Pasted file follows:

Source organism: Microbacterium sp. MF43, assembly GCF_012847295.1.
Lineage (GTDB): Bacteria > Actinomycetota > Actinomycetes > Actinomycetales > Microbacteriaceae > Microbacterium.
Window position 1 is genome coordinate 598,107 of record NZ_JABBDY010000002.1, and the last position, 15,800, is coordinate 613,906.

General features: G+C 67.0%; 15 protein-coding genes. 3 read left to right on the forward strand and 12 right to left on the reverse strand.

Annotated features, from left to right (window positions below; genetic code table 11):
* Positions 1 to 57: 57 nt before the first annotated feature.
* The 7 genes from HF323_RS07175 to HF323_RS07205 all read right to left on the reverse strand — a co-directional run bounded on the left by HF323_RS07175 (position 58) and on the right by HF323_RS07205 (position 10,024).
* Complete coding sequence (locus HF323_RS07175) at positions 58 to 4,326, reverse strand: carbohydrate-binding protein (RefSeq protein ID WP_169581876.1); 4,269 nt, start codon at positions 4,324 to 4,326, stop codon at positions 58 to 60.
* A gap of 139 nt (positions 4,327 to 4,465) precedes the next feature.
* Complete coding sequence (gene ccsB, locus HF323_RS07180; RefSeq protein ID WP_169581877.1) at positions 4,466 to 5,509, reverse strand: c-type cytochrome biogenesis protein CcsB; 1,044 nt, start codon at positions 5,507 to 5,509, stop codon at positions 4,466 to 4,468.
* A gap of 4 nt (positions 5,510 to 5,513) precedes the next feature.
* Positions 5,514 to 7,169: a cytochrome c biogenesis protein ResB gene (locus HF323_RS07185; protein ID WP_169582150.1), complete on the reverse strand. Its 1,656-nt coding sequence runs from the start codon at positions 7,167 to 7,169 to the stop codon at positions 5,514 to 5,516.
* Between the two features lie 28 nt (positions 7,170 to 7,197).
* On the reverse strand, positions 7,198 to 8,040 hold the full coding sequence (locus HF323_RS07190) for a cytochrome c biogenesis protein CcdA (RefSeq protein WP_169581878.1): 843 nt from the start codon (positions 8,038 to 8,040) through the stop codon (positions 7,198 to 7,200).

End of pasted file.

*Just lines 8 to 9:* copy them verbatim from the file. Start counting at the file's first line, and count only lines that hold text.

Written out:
* Complete coding sequence (locus HF323_RS07175) at positions 58 to 4,326, reverse strand: carbohydrate-binding protein (RefSeq protein ID WP_169581876.1); 4,269 nt, start codon at positions 4,324 to 4,326, stop codon at positions 58 to 60.
* A gap of 139 nt (positions 4,327 to 4,465) precedes the next feature.